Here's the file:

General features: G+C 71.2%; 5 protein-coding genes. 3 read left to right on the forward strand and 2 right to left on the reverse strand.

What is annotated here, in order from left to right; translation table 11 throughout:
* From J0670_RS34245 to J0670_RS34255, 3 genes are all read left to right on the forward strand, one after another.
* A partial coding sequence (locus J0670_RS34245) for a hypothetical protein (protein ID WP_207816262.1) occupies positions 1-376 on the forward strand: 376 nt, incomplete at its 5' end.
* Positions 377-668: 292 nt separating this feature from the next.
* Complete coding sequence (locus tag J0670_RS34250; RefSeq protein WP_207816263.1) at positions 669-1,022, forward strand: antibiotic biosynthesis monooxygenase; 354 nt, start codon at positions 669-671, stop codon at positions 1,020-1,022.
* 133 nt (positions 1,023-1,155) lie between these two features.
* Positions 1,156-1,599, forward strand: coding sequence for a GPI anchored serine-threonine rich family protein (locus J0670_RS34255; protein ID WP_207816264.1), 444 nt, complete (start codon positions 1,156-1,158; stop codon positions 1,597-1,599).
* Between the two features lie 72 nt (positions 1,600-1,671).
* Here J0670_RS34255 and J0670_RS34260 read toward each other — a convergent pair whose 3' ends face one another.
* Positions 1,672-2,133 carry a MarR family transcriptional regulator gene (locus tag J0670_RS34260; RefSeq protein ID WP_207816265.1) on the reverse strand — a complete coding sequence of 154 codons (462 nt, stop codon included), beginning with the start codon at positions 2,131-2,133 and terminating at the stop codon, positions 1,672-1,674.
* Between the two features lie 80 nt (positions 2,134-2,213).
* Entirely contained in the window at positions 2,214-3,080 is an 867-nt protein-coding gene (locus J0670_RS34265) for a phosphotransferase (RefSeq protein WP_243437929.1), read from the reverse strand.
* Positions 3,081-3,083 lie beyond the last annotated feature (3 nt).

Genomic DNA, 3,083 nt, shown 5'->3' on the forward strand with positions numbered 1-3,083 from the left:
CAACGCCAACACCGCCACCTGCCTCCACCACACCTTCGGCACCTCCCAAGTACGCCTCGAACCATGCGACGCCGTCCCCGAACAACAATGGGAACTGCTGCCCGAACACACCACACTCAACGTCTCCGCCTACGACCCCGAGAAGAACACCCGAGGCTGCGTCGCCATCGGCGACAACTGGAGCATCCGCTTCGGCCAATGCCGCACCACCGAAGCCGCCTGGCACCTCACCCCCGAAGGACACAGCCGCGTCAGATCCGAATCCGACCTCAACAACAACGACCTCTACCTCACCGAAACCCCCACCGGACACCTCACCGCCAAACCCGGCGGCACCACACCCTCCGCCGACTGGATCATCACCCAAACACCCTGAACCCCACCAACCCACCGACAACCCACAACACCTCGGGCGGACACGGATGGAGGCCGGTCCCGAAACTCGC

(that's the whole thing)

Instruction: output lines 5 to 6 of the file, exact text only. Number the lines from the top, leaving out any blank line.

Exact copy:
* Positions 377-668: 292 nt separating this feature from the next.
* Complete coding sequence (locus tag J0670_RS34250; RefSeq protein WP_207816263.1) at positions 669-1,022, forward strand: antibiotic biosynthesis monooxygenase; 354 nt, start codon at positions 669-671, stop codon at positions 1,020-1,022.